Demonhype,
        It’s been a while; nice to read youre still on the DT drumbeat.
        I myself am curious to know what happened to the multistate DT initiative.
        What I can tell you is that Federal courts are increasingly coming to the defense of off the job marijuana consumption. This case in Maine is fairly extreme considering the law was vetoed. But in Massachussetts last year there was a groundbreaking case titled Barbuto v Advantage Sales & Marketing that not only favored the Plaintiff for being fired for her off the job medical marijuana consumption, but she was even awarded damage$. When money like that gets involved you can bet other state agencies and business pay attention.

    9. TheOracle says:

      It looks like Maine wants Massachusetts, Connecticut, Rhode Island, whatever, Vermont(?) to operate adult retail and act as a buffer between the feds in D.C. and Maine on the I-95 corridor. Larger population area makes Maine less of a target to cannabis prohibitionists. It’s looking more like the next east coast cannabis singularity ought to be the coordinated go-date, you know, the implementation date of July 1, 2018, Sunday or not, that it goes into effect in Canada and as many New England states as possible. If you could add New Jersey to that implementation date, that makes Jersey the closest and lowest-hanging fruit to D.C. if the prohibitionist feds want to launch an uphill offensive. Get the big wigs from those states to coordinate with each other, also with their Canadian counterparts. Have something ready to email to the drones in this Administration for putting yet another international treaty/agreement on hold and re-negotiating the U.S. and Canada out of this ridiculous prohibition of cannabis. That’s what the Negotiator-in-Chief does; ignores agreements to his advantage and somebody gets a screwing. With legalization, the prohibitionists are getting it so they better be able to switch sides to keep having a steady income from somewhere. Keep making all those baby steps, and may one of them lead to federal de-scheduling.

      • Julian says:

        I cant wait to visit Canada in July. Im even planning a road trip in case I have to reschedule hotel reservations for a delay in legalization. I have this image in my head of a polite Prime Minister Trudeau before the United Nations apologizing in true Canadian fasion for renegotiating the terms of the Drug Convention with a row of frowns from Niki Haley, to Russia and some African dictators looking around horrified like “Is this really happening?”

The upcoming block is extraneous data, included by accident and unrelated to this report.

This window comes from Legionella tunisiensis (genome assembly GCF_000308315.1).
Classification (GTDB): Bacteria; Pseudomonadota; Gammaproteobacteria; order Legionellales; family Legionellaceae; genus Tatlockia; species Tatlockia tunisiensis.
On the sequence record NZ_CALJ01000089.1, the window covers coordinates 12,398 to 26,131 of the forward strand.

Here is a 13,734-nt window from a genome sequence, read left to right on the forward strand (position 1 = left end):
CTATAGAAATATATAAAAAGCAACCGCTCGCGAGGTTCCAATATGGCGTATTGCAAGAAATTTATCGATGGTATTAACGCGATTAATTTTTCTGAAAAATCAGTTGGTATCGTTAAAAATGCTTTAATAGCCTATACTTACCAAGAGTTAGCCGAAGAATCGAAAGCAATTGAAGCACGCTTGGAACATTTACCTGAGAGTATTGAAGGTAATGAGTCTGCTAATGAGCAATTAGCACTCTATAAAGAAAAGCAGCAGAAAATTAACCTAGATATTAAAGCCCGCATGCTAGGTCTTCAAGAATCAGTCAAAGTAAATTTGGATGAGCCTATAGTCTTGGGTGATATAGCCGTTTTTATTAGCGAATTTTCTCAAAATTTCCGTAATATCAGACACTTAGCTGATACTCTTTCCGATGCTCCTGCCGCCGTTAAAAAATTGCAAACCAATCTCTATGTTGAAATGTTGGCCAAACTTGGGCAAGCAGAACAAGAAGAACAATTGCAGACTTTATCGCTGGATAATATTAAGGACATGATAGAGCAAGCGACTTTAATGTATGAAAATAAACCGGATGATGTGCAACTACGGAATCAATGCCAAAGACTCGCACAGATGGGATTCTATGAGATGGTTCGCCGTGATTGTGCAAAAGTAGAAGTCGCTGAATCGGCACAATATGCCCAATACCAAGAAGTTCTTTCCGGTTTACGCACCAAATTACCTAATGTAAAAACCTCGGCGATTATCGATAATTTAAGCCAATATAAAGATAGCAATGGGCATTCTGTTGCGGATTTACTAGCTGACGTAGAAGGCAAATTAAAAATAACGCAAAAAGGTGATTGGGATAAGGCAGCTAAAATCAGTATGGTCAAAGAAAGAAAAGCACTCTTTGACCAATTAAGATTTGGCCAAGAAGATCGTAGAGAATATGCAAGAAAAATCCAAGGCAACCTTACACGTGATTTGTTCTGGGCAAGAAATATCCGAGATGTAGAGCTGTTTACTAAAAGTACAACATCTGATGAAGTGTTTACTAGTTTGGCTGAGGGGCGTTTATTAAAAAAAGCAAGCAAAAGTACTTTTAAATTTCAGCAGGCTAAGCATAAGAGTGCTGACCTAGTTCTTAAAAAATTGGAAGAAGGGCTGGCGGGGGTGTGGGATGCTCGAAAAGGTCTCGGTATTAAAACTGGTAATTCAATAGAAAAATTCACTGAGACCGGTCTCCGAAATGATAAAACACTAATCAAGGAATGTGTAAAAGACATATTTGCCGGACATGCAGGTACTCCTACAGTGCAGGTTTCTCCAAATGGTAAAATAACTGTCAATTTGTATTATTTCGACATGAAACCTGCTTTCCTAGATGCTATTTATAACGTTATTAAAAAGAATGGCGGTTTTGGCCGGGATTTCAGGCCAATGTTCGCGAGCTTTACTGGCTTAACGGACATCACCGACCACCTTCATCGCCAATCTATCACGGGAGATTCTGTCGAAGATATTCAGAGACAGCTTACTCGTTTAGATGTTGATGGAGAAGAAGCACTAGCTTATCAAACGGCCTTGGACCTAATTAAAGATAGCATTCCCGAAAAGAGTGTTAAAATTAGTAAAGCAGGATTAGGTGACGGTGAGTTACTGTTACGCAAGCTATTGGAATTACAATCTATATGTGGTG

10. TheOracle says:

      No way do the prohibitionist feds(Sessions)have enough in their budgets to handle cannabis prohibition enforcement. If the west coast can do it so can the east coast, you know, New England, New Jersey, and to the north, Canada. No way do the feds have enough money and people power to take on the west coast adult retail in anything but a much bigger game of whack-a-mole that they been losing for decade upon decade to the (Mexican) cartels and street gangs.

      Simply discontinue the outsourcing of the supply for the demand for cannabis in the U.S. Then it’s up to Mexico to legalize cannabis for legal export to the U.S. so that folks in their seed-to-sale-cannabis communities can be assured of earning a decent living and having decent health care and education, you know, not being as poor anymore, and lift more people up, you know, expand the Mexican middle class and millionaire class with above-ground money. Looking forward to many Mexican top-shelf sativa varieties in the U.S. like French wines next to U.S. wines on the shelves.

      https://www.leafly.com/news/politics/washington-ag-were-prepared-for-legal-cannabis-fight-with-feds

      • Julian says:

        Ive always believed Mexico’s legalization is tied to US drug policy legalizing first.
        The move to legalize medically in Mexico came somewhat as a surprise, I might add. Although I know the OAS has been working for years to help LATAM legalize in order to fight back against opressive and violent US drug policies. Also, it’s a tepid, limited approach to mmj in Mexico still in need of implementation and seeking to import product (presumably from Canada) at first. The aim is to embarrass US drug policy internationally while not create targets for US cartels in Mexico.

        Meanwhile the word of mouth in Mexico over marijuana as medicine is reawakening traditional medicinal roots from healers or “curanderas” and helping restore the positive cultural view of the plant. Only thing that worries me is the gross mislabeling of medicinal marijuana products in flea markets but I suspect this too will pass as the Mexican public becomes emboldened and reeducated on marijuana and local cultivation is restored. Wish we could say the same about mislabeling in the US… but then again strains of marijuana have more accuracy of content and quality safety then our prescription meds do… so I guess were all changing our ways in that respect.